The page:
The US Open, Life & The Pursuit of Your Bottom Line

By MaryEllen Tribby

By now even non-tennis enthusiasts have heard and/or seen the debacle that took place during the US Open Ladies Finals. You know what I’m talking about. The match between legendary tennis superstar Serena Williams and up-and-comer Naomi Osaka.

I have been discussing this with just about everyone who I have come in contact with on and off the court.

As you know my house is a literal sports arena. With three children, all of whom are elite athletes, we rarely miss a major sporting event.

And as Delanie, my 13-year-old is training to become a professional tennis player, we were not only glued to our seats during this final, we were saddened by the occurrence as well.

But before we go into how EVERYONE can actually learn and benefit from this unfortunate incident, let’s recap . . .

Serena was given a code violation for coaching at 40 – 15 in the first game of the second set and a second code violation for smashing her racquet after double faulting. This put Naomi back on serve.

Now here are a couple of things to keep in mind.

Serena’s coach admitted to the coaching. And that first violation of coaching was a warning – there were no point penalties. Next Serena got a point penalty after smashing her racquet (which she clearly did).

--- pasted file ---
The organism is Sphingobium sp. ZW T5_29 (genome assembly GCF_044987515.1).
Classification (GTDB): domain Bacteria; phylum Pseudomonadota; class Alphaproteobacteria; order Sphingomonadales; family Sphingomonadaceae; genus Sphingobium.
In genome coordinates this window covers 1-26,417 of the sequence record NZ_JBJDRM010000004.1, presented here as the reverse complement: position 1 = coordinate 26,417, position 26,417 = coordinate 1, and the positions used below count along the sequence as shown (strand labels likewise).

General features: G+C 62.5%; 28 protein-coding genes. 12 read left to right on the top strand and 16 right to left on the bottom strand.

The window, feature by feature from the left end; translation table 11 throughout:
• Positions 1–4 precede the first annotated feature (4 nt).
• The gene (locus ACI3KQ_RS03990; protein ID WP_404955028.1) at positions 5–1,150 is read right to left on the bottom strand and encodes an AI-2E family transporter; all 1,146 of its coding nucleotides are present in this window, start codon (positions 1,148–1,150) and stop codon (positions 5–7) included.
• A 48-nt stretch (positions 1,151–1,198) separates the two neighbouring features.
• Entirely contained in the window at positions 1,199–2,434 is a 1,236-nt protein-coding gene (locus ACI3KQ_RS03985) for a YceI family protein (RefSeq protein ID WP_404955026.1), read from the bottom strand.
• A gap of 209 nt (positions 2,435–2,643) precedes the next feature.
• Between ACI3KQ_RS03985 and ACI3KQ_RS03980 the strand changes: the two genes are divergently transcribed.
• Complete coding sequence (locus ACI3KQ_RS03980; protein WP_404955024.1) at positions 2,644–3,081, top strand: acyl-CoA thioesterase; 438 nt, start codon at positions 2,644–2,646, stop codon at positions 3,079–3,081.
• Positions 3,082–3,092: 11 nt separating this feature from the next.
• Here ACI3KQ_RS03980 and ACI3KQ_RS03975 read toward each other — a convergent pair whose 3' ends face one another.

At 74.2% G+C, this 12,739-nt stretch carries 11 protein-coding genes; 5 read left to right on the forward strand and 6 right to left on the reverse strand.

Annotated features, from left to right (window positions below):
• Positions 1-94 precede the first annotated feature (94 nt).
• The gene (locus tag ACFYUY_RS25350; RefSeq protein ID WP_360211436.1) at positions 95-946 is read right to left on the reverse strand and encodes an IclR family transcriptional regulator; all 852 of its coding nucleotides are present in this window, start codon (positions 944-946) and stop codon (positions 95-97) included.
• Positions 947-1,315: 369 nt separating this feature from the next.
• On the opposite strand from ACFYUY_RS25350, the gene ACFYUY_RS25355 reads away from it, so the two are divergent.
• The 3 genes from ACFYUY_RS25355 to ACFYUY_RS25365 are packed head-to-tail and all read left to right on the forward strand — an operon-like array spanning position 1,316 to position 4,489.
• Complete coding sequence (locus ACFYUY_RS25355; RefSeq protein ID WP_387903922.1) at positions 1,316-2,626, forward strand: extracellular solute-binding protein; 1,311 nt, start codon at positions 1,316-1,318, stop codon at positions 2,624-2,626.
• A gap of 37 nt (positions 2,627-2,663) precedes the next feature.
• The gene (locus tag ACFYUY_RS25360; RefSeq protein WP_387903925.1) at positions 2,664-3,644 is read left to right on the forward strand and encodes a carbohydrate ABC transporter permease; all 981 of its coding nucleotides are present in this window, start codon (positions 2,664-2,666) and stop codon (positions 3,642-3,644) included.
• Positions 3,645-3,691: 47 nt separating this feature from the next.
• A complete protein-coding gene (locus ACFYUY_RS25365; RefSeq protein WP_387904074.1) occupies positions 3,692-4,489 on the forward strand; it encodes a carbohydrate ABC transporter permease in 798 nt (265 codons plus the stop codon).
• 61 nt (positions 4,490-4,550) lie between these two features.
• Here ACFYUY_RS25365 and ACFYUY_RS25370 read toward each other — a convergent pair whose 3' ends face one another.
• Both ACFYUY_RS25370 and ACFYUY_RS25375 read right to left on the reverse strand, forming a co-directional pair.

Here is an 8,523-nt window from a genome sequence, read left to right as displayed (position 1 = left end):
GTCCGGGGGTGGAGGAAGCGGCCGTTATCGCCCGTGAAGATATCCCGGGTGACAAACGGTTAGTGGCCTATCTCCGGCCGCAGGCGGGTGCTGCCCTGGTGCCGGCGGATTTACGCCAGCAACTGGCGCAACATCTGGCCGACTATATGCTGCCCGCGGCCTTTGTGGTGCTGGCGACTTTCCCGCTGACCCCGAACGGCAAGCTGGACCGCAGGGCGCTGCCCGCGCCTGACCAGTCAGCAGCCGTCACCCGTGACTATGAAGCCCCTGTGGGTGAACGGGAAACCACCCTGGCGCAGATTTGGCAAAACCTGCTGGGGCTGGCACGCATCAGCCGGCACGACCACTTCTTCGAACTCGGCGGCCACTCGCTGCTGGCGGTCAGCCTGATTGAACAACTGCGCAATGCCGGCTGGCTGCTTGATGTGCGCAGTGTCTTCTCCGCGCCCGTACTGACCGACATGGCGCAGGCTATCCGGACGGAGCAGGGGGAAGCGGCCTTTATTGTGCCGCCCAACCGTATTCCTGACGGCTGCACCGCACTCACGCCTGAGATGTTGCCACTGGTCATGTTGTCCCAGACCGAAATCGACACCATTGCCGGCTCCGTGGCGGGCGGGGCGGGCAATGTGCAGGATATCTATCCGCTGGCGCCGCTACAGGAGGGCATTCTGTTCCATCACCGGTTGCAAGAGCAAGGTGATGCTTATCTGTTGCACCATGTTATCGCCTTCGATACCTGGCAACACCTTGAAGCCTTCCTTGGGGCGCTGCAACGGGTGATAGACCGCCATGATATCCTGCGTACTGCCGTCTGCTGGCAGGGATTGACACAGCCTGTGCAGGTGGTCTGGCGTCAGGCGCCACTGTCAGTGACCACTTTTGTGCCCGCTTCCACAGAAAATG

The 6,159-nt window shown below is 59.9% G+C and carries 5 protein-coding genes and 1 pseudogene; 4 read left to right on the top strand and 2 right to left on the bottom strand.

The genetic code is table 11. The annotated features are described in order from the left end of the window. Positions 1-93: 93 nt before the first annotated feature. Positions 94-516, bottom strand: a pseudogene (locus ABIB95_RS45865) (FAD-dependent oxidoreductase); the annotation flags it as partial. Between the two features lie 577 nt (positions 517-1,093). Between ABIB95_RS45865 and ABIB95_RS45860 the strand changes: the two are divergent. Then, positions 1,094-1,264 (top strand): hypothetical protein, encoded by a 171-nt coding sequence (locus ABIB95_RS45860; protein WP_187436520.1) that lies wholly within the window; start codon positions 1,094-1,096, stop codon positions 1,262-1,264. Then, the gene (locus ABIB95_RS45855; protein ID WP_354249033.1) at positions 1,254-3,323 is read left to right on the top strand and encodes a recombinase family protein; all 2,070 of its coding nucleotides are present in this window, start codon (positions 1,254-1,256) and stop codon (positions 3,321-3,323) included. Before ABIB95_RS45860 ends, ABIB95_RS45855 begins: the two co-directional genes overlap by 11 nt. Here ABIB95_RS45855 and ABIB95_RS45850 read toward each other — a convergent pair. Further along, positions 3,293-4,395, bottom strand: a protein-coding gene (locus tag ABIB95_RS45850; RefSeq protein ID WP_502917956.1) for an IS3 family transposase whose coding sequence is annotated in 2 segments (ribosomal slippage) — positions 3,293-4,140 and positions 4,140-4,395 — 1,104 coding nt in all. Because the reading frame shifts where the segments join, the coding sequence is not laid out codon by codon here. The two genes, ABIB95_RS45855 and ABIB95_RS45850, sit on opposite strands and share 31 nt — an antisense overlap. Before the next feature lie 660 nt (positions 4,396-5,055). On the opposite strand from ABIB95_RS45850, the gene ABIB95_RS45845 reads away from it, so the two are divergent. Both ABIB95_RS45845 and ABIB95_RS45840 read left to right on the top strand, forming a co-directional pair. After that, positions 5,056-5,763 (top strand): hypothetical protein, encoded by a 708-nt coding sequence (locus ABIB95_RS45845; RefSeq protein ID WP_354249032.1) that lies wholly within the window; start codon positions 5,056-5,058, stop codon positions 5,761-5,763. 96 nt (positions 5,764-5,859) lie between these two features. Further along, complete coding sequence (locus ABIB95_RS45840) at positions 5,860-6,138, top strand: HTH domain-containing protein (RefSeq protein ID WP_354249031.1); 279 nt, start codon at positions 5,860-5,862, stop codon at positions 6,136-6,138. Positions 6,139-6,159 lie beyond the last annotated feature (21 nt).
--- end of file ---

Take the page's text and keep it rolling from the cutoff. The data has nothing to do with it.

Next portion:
Then it got really interesting.

Serena would not let it go. She kept going at the official, shouting that he stole a point from her, that he was a thief. Finally, she got her third violation for verbal abuse which cost her a game.

Now you have heard all of Serena’s comments, that it was sexist, that it was racist, etc. . .

And whether you agree with Serena or not here are the facts:

  • Serena was actually correct in saying that men have done much worse on the court and have not gotten fined.
  • Serena’s coach was correct in saying other coaches have signaled to the players on court and have not gotten called out for it.
  • Commentators may be correct in stating that the official shouldn’t have been so quick to fine Serena an entire game.

But guess what?

It doesn’t matter – the official had every right to do what he did!

Just because others haven’t gotten fined doesn’t mean her behavior was acceptable.

Perspective Makes a Huge Difference

Let’s put things in perspective, shall we?

Let’s say you and your hubby are out for the evening and leave 7-year Becky and 5-year-old Tommy home with the babysitter. Tommy decides to smack Becky in the face with his truck. The babysitter gets ice for Becky and wipes her tears, but she does not punish or even talk to Tommy about his actions.

The next day while you are home, the kids’ cousin Peggy comes over to play. Peggy does exactly what Tommy did the night before and smacks Becky in the face with the truck. Only this time you leap into action and immediately put Peggy in time out.

Now are you punishing Peggy because she’s a girl? Are you sexist?

Of course not!

You are punishing Peggy because it is the right thing to do. (Are you getting my point here?)

Here’s another example:

You are driving in a school zone and running late for your meeting. Instead of following the 20 mile per hour speed limit, you floor it to 25 miles per hour. Well that policeman doesn’t really care about your meeting, he pulls you over and gives you a ticket.

When you tell him you have seen many, many people drive over the speed limit hundreds of time, he doesn’t budge. He is concerned about the children’s safety and follows the law. . .